As a business, it’s important to maintain a degree of professionalism throughout all of your client communications, be that through email, telephone, mobile or face to face. A lack of communicative professionalism can lose business potential clients and gain them a negative brand reputation. Thankfully remaining professional throughout all of your client communications can usually be grouped together into 4 key areas, your email, your office phone, your mobile phone and face to face.
1. Maintaining professionalism through email
Email is perhaps the easiest form of communication to get right but also one of the easiest to get wrong. Always proofread your emails before pressing send to check for any spelling errors which can look unprofessional and always check the recipient of the email to ensure that it is going to the person it is intended for. One of the biggest errors that a company can make when communicating through email is to forward on or copy someone into an email thread in which some of the information earlier on in the thread was not intended for them. It’s good practice to remain professional in both internal and external emails to limit the potential damage caused should this accidentally happen.
2. Maintaining professionalism through the office phone
Whether you are a one-man-band with a phone on your desk or you have a larger team with a dedicated person to answer your phone, it’s vital that whoever does so answers clearly and consistently regardless of the number of cold-calls you may receive. Always answer the phone with a polite greeting such as ‘good morning, or good afternoon’ followed by the name of your company and the name of the person speaking, before asking the caller how you can help. As you grow it’s also a good idea to upgrade your phone system to one designed for business use such as www.thinkvoipservices.com, this can help you link incoming sales phone calls to your CRM system and save important incoming numbers.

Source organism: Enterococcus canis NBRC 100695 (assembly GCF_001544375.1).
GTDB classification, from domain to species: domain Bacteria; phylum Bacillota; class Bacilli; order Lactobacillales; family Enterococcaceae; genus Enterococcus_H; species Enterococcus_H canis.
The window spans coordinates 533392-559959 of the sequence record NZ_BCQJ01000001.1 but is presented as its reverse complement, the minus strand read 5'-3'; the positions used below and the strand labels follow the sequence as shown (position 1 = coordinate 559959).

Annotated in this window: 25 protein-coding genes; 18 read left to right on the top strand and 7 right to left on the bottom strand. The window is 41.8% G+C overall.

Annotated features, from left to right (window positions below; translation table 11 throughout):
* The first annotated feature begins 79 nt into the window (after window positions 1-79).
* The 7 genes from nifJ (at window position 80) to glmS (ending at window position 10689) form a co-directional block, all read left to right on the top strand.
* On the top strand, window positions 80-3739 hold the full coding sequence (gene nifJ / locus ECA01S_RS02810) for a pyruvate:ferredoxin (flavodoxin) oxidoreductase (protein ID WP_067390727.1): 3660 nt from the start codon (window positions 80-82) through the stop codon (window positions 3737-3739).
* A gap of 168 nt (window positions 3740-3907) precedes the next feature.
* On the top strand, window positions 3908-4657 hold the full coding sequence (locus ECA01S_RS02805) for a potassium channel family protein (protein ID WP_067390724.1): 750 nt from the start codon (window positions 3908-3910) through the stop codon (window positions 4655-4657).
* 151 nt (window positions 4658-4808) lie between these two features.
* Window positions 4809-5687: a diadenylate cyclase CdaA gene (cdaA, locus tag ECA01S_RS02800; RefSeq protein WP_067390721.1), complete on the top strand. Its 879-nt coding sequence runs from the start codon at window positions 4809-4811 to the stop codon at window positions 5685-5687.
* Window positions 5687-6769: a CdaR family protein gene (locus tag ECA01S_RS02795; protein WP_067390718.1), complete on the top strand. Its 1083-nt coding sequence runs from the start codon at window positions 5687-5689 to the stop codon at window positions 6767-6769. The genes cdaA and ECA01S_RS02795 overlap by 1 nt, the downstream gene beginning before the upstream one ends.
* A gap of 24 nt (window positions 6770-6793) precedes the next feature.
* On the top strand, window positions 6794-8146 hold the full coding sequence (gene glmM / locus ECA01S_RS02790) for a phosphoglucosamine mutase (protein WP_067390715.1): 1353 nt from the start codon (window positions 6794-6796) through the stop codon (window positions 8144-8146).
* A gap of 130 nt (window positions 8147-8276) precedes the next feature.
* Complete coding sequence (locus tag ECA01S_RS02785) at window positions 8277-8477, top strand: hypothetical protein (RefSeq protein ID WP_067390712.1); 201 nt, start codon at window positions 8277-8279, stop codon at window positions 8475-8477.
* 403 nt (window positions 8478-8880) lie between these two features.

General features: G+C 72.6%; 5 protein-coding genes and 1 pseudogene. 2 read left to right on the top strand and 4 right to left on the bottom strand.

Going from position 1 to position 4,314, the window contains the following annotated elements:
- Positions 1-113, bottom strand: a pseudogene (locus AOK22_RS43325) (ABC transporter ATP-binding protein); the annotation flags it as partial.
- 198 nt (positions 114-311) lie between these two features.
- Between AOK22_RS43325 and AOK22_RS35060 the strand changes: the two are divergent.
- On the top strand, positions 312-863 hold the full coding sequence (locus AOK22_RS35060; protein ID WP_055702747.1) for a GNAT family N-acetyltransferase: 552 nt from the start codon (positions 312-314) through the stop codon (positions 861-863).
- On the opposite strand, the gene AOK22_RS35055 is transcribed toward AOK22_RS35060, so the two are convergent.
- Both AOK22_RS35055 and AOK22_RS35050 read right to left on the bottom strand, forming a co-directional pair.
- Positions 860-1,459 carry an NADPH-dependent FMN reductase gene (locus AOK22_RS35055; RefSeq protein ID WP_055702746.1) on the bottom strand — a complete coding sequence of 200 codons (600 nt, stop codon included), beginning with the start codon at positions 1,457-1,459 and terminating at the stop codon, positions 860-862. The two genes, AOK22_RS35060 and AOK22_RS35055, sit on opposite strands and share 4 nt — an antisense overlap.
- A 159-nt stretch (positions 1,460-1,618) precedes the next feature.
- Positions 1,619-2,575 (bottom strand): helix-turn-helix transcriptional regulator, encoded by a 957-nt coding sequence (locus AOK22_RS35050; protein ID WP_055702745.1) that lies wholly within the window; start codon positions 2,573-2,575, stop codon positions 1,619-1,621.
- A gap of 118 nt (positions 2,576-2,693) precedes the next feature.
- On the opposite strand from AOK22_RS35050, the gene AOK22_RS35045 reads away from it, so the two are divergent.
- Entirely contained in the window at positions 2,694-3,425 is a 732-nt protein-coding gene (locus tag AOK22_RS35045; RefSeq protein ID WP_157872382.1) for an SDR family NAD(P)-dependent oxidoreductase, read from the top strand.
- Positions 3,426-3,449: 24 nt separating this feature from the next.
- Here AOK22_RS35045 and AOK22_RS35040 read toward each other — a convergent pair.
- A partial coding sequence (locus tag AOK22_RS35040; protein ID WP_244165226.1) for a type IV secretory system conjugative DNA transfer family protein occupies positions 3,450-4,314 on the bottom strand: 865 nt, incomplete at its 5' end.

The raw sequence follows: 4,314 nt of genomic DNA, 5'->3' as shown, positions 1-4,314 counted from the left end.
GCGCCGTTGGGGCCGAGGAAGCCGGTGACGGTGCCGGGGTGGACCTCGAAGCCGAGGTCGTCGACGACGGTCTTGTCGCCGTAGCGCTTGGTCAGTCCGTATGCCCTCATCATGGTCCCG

3. Maintaining professionalism through your mobile
Mobile is becoming a more widely accepted form of client communication, especially between clients and their account managers and although it can be very useful for handling calls on the go, it should be properly managed to keep it professional. Where possible always have a separate dedicated business mobile, this will allow you to clearly distinguish which calls are business and which are personal so that you can adjust your tone and greetings accordingly. You will also want to ensure that you have set a formal answerphone message for instances where you may be unavailable or your phone is switched off, this should be clear and set out your working hours or how else you may be contacted.
4. Maintaining professionalism through face to face contact
Maintaining professional communications when face to face with clients starts with correct body language. Look the person you are speaking to in the eye and if sitting, try not to slouch in your chair or cross your arms across your chest as this can come across as though you are uninterested. Always remember to listen to the client and not to interrupt or rush them to get your point across. Keep language-neutral and do not cuss even if the client does so, remember you are the face of your business. Finally, if networking at an event where alcohol is being served, remember that you are working and do not over-consume as this could cause you to say something you may not have said if you were sober.